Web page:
EB-5 Visa Issuance Far Below Target for Chinese Investors

Chinese EB-5 investors were supposed to have a good year in FY2020, with more than 5,000 visas expected to be granted to Chinese investors. Then, the COVID-19 pandemic hit, and all previous plans were voided. A mere 1,000 EB-5 visas were issued to Chinese investors before the consulates shut down in February 2020, and four months later, in June, countless Chinese investors are still waiting to proceed. In theory, according to Oppenheim, the Visa Bulletin for July 2020 allows for 400 new domestic investors and 3,000 new overseas investors from China to receive their EB-5 visas, but in actuality, only the domestic investors can proceed due to the consulate closures. If the Chinese consulates reopen soon, the number of EB-5 visas USCIS can issue will dramatically increase, but they will be restricted by the limits of the consulates, which are likely to be overwhelmed with visa interviews.

Oppenheim also touched on recent controversy surrounding Hong Kong and its status as an independent political actor, stating that the IPO intends to treat Hong Kong as separate from Mainland China unless and until U.S. immigration law changes. This is good for investors from both jurisdictions: Hong Kong EB-5 investors will not face a backlog, and Chinese EB-5 investors will not face an increased backlog.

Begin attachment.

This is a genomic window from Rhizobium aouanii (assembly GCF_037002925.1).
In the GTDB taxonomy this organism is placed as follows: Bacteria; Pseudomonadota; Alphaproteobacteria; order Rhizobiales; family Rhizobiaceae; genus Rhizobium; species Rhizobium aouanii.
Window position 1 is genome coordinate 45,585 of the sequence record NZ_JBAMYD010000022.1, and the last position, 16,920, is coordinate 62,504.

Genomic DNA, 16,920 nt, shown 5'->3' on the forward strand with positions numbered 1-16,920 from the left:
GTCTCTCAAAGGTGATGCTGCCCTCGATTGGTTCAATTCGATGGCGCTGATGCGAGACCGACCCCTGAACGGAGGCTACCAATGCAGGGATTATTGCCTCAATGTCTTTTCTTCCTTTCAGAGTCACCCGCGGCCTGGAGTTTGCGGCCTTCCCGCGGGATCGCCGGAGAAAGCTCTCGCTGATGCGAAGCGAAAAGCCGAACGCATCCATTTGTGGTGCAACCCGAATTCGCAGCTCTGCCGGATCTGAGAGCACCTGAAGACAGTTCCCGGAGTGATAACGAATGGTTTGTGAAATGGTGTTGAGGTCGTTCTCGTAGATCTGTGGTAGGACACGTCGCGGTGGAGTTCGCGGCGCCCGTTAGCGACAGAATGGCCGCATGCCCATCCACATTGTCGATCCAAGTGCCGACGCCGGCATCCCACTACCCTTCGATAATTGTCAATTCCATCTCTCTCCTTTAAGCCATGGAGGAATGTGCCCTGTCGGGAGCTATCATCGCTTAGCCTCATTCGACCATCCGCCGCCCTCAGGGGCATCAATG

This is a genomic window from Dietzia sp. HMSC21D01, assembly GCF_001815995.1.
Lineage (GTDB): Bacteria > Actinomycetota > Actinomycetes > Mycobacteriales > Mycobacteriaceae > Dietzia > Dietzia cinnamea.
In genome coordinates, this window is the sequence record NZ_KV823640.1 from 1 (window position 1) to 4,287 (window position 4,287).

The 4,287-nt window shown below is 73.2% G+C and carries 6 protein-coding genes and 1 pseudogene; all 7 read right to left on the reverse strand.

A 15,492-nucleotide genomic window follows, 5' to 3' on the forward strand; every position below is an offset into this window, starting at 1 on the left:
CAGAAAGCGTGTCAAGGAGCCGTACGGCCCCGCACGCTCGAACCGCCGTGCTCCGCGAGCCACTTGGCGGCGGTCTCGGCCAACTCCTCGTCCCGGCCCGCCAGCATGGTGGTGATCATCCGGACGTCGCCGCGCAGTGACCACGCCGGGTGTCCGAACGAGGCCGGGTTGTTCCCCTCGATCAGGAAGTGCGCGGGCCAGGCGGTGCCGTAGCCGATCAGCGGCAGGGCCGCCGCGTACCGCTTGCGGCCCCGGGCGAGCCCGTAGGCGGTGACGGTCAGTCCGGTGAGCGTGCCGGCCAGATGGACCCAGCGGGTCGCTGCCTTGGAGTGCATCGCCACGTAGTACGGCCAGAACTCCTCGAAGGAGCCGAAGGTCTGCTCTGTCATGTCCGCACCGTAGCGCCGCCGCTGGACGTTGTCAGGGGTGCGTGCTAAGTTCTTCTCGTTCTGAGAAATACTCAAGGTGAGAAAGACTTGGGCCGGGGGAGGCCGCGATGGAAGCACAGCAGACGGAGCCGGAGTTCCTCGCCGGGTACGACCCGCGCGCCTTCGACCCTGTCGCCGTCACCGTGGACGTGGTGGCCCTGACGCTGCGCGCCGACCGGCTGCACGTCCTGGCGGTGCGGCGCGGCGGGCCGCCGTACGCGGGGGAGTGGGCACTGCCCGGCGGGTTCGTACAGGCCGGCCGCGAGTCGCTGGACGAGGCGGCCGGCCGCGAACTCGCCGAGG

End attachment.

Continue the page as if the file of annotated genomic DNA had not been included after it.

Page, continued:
EB-5 Processing for Indian Investors High in FY2020

Despite the pandemic, FY2020 has been a good year for Indian EB-5 investors. Many of the 778 EB-5 visas allocated for Indians in FY2020 have already been issued despite COVID-19—as many as 550 EB-5 visas may have already gone to Indian investors. The quick movement forward of the Indian final action date is a factor, as it has allowed more investors to receive visas. The Indian final action date has moved ahead so far that it is now current, meaning all Indian investors are now eligible to receive EB-5 visas. USCIS predicted this move as far back as March 2020, and Oppenheim believes the Indian final action date will remain current for the rest of FY2020.

Vietnamese Final Action Date to Continue Forward Momentum

Oppenheim’s data on Vietnam was scarce—he didn’t offer any concrete figures on the number of visas issued—but he did say he expected the Vietnamese final action date to keep moving forward. Recently, it has been moving forward steadily a few weeks at a time, and Oppenheim believes the momentum will continue at this pace into the future.

Higher EB Visa Allocation Expected in FY2021

Slow immigration during FY2020 isn’t entirely a bad thing for the EB-5 program, and if the consulates reopen soon enough and USCIS pumps out the visa issuances before FY2020 ends, it may even end up being a net positive. Every year, the EB-5 program has access to 7.1% of the visas allocated to all five EB programs, and that number is expected to be up in FY2021 because any unused family-based visas roll over into the EB category the following year. According to Oppenheim, the EB programs could see, at a minimum, an additional 60,000 visas to issue in FY2021, which would bring the total above 200,000.

Oppenheim Believes Indian EB-5 Investors Won’t Face Retrogression